Un très court paragraphe pour vous dire de ne pas perdre de temps avec les élites rares. Ceux-ci peuvent bien évidemment éveiller votre curiosité et droppent peut être des objets intéressants, mais l'heure n'est pas à l'affabulation pour le moment, mais à l'optimisation, et les élites rares ne donnent pas assez d'XP pour daigner que l'on s'arrête pour eux !
Drustvar is far and away the hardest Alliance zone, which is exactly why you want to do it first. If you have legendary items, they’ll still be usable, and if you don’t, this zone will still be easier early on than it will be later. Drustvar is also extremely fast and will let you jump out ahead of your competition in other zones, which means fewer players around to take your quest objectives.
Possible solutions: nerf dungeon experience unless there are five people in the group. Drastically nerf experience if there's a high level character along. More importantly, fix the pacing of outdoor content so that people won't get frustrated and turn to cheesy methods like this -- even hardcore, Mythic-raiding, altaholic Day-1 Warcraft players like myself.
In addition to questing and running dungeons in the Broken Isles, players should also remember to visit their class hall, which is like the garrisons from Draenor, but themed around your character’s class.The quest lines in your hall provide valuable experience and open up important features, like artifact weapon upgrades, that will drastically up your character’s power.
He then added, "There is another issue tangentially related to this discussion that I also would like to address: Many feel that it takes too long to level in the 60-80 range in particular, and that the combat pacing issues discussed here are just a piece of that larger problem. We agree – currently players are taking about 15% longer per level, on average, in that range as compared to before 60 or after 80. We’re in the process of assembling a set of changes that will smooth out the experience curve at level 60 and beyond, reducing the experience requirements for those levels."
The reason for this is simple: Most players don’t need a lot of gold or care very much about it. An active player might earn an income of a few thousand gold per week from sending followers on missions and doing World Quests that award gold. They might then spend most of that money at the auction house buying things like flasks and stat-buffing food to do raids and Mythic+ dungeons. Gold just isn’t a big deal for them.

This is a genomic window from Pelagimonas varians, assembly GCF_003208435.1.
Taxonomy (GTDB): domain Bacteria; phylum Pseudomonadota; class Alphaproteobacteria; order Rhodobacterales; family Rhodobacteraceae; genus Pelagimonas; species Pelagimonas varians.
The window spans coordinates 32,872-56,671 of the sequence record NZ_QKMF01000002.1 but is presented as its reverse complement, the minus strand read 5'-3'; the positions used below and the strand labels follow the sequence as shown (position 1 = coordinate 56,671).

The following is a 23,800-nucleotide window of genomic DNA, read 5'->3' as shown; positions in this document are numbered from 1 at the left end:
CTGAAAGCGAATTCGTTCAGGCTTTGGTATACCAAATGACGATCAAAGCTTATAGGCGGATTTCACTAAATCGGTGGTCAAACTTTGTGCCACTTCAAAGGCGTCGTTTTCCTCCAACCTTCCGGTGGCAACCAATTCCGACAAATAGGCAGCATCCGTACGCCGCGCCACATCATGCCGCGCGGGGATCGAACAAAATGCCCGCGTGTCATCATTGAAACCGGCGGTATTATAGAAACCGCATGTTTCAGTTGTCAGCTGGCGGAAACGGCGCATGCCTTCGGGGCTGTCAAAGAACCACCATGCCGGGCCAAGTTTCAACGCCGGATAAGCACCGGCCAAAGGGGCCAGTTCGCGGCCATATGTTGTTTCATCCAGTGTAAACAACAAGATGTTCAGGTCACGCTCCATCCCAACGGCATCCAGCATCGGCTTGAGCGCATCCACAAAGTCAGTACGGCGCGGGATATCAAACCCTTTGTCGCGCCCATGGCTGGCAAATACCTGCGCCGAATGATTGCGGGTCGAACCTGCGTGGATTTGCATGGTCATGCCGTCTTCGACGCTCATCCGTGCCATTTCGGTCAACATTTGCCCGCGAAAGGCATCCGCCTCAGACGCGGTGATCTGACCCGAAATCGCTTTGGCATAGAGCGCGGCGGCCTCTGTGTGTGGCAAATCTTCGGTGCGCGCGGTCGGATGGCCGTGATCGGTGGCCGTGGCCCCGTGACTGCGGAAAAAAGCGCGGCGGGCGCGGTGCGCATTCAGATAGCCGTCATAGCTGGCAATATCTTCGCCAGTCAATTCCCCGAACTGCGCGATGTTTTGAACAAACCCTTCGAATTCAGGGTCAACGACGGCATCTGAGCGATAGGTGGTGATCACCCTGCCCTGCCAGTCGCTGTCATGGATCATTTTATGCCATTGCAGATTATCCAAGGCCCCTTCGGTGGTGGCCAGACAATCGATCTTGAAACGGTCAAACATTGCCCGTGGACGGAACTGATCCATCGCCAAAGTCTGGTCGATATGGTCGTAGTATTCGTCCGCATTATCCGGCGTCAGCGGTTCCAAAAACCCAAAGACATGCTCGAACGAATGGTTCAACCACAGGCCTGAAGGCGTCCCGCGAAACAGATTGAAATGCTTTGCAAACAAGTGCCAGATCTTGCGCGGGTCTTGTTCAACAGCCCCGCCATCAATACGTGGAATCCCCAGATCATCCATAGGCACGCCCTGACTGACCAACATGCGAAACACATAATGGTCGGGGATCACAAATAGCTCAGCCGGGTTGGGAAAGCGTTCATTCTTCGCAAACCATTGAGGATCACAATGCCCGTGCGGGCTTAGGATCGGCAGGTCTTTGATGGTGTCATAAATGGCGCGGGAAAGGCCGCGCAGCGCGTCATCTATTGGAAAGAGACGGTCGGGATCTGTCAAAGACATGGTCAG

The older brother of this potion originally came about in Cataclysm as the Potion of Treasure Finding, and is actually one of the best ways to make money. Since most Pandaria mats are constantly farmed, they usually sell for less than the Cataclysm mats. This makes using this form of the potion more effective for making gold. Not to mention that creatures die faster to level 90s since they were made for the previous expansion, making farming the treasure chests that drop rather easy.
The guide works great (of course expect a) BUT, after reaching 120 there should also be a guide to open and explore the remaining areas. Also, sometimes when multiple objectives are required, the guide forces you to follow in the order the guide prefers and if you don’t the objective is not rewarded. Gotta start catching up on the followers guides also. All in all, the $47 a year in-game guide is well worth it.
The WoW token is very simple: You pay Blizzard $20 for a token, and then you can sell the token on the in-game auction house. A player with gold can buy a token and redeem it for a month of WoW subscription time or for $15 of Battle.net balance, which is like a gift card credit that can be redeemed in WoW or other Blizzard games such as Hearthstone and Overwatch. You get their gold; they get your cash, or at least most of it.